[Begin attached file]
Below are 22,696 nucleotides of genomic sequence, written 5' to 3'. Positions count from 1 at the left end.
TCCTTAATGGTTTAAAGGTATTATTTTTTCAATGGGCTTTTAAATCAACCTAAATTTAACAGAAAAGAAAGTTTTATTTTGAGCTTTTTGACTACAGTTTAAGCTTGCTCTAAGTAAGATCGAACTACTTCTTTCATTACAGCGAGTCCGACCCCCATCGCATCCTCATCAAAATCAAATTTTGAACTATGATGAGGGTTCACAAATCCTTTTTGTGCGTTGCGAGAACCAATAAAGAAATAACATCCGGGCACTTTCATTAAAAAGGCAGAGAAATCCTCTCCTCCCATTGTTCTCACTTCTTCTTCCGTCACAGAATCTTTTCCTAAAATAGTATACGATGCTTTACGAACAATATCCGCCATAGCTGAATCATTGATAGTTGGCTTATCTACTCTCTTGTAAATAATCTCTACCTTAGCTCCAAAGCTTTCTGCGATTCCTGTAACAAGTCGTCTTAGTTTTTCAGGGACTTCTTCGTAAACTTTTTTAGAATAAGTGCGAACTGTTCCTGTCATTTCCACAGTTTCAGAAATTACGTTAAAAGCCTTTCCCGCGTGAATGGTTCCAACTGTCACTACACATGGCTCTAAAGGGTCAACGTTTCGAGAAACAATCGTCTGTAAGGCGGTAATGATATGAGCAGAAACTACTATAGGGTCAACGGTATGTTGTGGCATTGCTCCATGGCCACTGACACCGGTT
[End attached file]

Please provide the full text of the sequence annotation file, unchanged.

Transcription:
Below are 22,696 nucleotides of genomic sequence, written 5' to 3'. Positions count from 1 at the left end.
TCCTTAATGGTTTAAAGGTATTATTTTTTCAATGGGCTTTTAAATCAACCTAAATTTAACAGAAAAGAAAGTTTTATTTTGAGCTTTTTGACTACAGTTTAAGCTTGCTCTAAGTAAGATCGAACTACTTCTTTCATTACAGCGAGTCCGACCCCCATCGCATCCTCATCAAAATCAAATTTTGAACTATGATGAGGGTTCACAAATCCTTTTTGTGCGTTGCGAGAACCAATAAAGAAATAACATCCGGGCACTTTCATTAAAAAGGCAGAGAAATCCTCTCCTCCCATTGTTCTCACTTCTTCTTCCGTCACAGAATCTTTTCCTAAAATAGTATACGATGCTTTACGAACAATATCCGCCATAGCTGAATCATTGATAGTTGGCTTATCTACTCTCTTGTAAATAATCTCTACCTTAGCTCCAAAGCTTTCTGCGATTCCTGTAACAAGTCGTCTTAGTTTTTCAGGGACTTCTTCGTAAACTTTTTTAGAATAAGTGCGAACTGTTCCTGTCATTTCCACAGTTTCAGAAATTACGTTAAAAGCCTTTCCCGCGTGAATGGTTCCAACTGTCACTACACATGGCTCTAAAGGGTCAACGTTTCGAGAAACAATCGTCTGTAAGGCGGTAATGATATGAGCAGAAACTACTATAGGGTCAACGGTATGTTGTGGCATTGCTCCATGGCCACTGACACCGGTT